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4 Steps to Grow a Million-Dollar 401(k)

4 Steps to Grow a Million-Dollar 401(k)

There’s a reason why ABC created the show Who Wants to Be a Millionaire. It’s because the answer is ... pretty much everyone.

While money isn’t the key to true happiness, it sure does help when it’s time to pay bills. It also ensures we can live comfortably, especially in retirement.

Outside of hitting Mega Millions or catching the next cryptocurrency wave in its infancy, it’s difficult to become a millionaire. However, growing a $1 Million retirement portfolio is a very real possibility — especially for younger generations who have more time to save and invest.

Following these four strategies can help you turn your modest 401(k) into a $1 Million nest egg.


The $1 Million 401(k)

The current extended bull stock market has created more retirement wealth than in any previous generation. According to Fidelity, there was a record of 233,000 401(k) account holders who hit the magical $1 Million mark in retirement assets in the fourth quarter of 2019. That’s a 39% increase from the same period a year earlier. Most people, however, aren’t nearly as fortunate. Here are the average 401(k) balances by age:

20–29: $11,500
30–39: $42,400
40–49: $102,700
50–59: $174,100
60–69: $195,500

Ready to move your modest 401(k) out of the average range and into exceptional territory? Read on.


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Step 1: Tap Employer-Matching Contributions

Employer match is unequivocally the best return on investment offered. The most common match formula is for employers to contribute dollar-for-dollar up to a maximum amount. The second-most common formula is a 50% employer match on employee contributions to their 401(k).

When an employee puts $1 into their 401(k), their employer matches that $1 contribution, or puts in $0.50 based on the second formula. Although some 401(k)s don’t have an employer-match option, this is without a doubt one of the most strategic moves employees can make and can quick-start a larger retirement portfolio. Always take advantage of the employer-match option when available.


Step 2: Start Early

This step actually is interchangeable with step 1. The only way to truly grow a large retirement portfolio is to start early and contribute often. Too many Americans haven’t properly planned for their retirement — according to Fidelity, Americans at age 67 should have 10 times their final annual salary in retirement savings. The only way to hit that number is to begin early.

Here are some retirement savings guidelines:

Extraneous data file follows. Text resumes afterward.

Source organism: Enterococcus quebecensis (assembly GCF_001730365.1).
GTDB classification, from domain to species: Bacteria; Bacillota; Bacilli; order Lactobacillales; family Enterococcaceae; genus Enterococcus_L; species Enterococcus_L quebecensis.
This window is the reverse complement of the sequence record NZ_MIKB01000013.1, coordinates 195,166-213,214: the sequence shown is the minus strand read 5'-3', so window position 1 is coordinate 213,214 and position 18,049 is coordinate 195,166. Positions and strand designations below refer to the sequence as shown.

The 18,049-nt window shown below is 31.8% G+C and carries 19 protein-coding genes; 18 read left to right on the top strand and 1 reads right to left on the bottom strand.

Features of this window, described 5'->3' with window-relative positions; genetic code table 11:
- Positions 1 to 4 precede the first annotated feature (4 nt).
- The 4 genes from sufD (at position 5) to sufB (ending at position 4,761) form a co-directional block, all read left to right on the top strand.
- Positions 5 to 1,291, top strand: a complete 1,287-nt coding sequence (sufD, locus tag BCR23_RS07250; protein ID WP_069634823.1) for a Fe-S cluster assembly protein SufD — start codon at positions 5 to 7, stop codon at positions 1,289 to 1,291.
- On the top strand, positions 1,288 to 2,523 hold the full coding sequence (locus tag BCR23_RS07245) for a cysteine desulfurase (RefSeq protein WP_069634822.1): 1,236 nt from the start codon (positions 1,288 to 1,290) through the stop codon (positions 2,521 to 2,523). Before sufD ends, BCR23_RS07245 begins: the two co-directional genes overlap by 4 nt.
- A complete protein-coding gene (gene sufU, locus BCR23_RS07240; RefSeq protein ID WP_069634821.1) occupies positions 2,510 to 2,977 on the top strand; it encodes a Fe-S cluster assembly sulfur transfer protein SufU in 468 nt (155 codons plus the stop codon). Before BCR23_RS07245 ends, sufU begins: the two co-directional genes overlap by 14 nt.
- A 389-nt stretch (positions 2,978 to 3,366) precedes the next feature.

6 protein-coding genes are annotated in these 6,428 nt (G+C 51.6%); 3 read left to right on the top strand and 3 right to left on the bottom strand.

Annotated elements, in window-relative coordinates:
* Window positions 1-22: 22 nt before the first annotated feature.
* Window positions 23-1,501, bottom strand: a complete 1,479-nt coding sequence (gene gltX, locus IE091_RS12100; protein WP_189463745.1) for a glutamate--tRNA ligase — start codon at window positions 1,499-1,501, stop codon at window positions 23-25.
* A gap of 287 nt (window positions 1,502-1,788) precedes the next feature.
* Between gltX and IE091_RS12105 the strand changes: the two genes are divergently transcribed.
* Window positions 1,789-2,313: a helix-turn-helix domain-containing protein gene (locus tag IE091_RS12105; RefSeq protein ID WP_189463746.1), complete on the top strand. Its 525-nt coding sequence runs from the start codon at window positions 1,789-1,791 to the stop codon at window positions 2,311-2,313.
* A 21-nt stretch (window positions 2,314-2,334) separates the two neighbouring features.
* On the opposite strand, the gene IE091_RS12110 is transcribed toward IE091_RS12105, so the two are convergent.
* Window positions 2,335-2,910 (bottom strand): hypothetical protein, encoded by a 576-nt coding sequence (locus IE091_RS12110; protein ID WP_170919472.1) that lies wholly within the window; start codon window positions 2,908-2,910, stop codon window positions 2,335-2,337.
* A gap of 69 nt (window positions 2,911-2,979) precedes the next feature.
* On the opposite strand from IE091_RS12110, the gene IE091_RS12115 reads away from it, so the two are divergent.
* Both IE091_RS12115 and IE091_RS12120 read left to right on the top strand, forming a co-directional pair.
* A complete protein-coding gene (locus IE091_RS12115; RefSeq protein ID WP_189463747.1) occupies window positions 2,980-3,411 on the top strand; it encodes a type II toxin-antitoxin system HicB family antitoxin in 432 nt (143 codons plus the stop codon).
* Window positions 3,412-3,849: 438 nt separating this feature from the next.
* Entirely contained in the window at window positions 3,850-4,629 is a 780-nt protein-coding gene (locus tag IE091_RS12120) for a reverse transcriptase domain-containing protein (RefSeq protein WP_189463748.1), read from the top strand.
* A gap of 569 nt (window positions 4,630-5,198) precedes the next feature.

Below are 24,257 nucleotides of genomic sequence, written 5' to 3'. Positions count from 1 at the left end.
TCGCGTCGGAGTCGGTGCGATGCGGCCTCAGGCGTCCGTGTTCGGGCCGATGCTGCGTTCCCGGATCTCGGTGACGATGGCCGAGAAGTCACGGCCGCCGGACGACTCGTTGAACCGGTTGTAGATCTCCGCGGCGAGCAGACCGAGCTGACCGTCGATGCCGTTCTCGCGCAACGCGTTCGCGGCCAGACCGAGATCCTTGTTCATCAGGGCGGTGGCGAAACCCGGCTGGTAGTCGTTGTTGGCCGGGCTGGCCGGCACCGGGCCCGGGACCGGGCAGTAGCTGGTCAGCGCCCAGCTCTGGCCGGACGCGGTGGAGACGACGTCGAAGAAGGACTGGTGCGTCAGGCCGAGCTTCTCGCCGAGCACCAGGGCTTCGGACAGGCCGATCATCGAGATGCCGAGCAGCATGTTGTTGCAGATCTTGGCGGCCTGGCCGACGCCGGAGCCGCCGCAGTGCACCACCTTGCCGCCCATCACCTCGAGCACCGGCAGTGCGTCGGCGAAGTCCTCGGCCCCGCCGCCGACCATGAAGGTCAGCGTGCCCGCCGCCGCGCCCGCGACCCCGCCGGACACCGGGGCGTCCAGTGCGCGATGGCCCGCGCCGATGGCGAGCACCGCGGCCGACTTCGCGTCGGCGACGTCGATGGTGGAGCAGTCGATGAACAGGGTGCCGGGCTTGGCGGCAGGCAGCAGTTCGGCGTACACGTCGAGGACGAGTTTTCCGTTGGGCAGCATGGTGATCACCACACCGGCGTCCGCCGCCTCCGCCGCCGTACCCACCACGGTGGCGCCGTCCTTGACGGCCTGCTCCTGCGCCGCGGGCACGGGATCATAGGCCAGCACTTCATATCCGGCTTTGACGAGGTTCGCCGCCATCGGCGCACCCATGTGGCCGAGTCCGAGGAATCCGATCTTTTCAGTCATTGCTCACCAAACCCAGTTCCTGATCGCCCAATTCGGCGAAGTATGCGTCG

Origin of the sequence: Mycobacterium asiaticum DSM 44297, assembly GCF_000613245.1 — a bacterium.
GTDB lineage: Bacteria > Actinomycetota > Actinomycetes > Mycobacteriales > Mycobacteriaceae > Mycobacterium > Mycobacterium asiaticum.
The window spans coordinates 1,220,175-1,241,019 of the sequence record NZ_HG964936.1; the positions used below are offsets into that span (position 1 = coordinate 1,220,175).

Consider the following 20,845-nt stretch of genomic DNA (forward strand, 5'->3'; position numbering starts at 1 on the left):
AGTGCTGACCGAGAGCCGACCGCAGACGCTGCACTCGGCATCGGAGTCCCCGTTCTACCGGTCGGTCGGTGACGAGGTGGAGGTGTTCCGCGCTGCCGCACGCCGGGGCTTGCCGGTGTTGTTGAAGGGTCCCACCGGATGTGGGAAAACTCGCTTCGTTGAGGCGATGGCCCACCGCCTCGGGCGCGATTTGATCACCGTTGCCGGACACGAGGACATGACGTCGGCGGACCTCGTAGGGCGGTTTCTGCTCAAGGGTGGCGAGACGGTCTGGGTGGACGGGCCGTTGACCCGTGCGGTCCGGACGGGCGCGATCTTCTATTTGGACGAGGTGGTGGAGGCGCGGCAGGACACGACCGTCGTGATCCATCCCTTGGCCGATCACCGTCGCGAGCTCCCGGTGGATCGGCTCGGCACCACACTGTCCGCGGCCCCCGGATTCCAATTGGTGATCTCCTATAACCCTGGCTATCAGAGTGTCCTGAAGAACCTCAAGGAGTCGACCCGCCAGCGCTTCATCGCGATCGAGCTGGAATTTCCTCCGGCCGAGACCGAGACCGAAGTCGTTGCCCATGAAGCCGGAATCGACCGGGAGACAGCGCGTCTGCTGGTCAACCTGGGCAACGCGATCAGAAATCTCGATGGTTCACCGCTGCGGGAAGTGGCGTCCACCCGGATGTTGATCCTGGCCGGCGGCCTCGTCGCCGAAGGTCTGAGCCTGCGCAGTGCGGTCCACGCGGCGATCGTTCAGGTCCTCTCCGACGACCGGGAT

20s: Save up to your annual salary by the time you hit age 30
40s: Three times your annual salary in savings
50s: Six times your annual salary
60s: Eight times your annual salary


Under this savings timeline, you will have saved 10 times your annual salary at age 67 with the compound interest.

Compound interest is another free way to substantially grow your portfolio. Retirement accounts such as Rocket Dollar’s Self-Directed Solo 401(k) and Self-Directed IRA aren’t just savings accounts — they are used for active investments that provide returns which grow the amount of your initial savings. Due to the power of compound interest, that money in turn generates interest on itself and continues to grow. Over time, compound interest can dramatically increase your overall retirement wealth — every dollar you contribute and invest today equals hundreds of dollars when you retire.


Step 3: Minimize Fees & Follow the Index

Minimizing fees over time as you adjust your investment strategies is crucial to maintaining retirement wealth. Fees can significantly water down the strength of returns on your investments.

One way to minimize fees is to pay careful attention to who manages your money, where it’s invested, and how much it’s costing you to invest. In the past five years, there’s been a glut of fee-based robo-advisers that provide investment advice. However, you can always stick with the investment advice of Eugene Fama, Robert Shiller and Lars Peter Hansen, who won the 2013 Nobel Prize in Economics. The trio says to use broad-based index funds to build a balanced portfolio, and their theory consistently holds up. Since these funds are not managed, investors don’t have to pay stiff fees to investment advisors or money managers.


Step 4: 21st Century Diversification

Steps 1-3 are the basic tenets of any solidly built retirement portfolio. However, it’s crucial that retirement investors spread their wealth among a diverse range of alternative assets to avoid economic and market volatility. While investors are riding high with the Dow Jones Industrial Average topping 26,000, it’s important to remember that less than a decade ago in March of 2009, the DJIA was 6,507. Those kinds of bear swings shave trillions off retirement portfolios.

A well-balanced 21st Century Portfolio that hedges against market volatility includes alternative investment in certain hard assets, such as multi-family real estate, cryptocurrency, crowdfunding, peer-to-peer loans, angel investments, and small business loans. These assets shelter investors from the brutal losses that follow inevitable bear runs in the stock markets.

Investors can use their Rocket Dollar Self-Directed Retirement Accounts to make these types of investments and many others not available in company-sponsored 401(k) retirement plans.

Following these four fundamentals will help grow any type of 401(k) retirement plan. While many of us might not ever cross that magical $1 Million retirement threshold, adherence to these four tenets of retirement savings and investing will ensure rosier retirement finances regardless of where you are in your financial journey.



Learn more in The Rocket Dollar Guide to Self-Directed Retirement Plans


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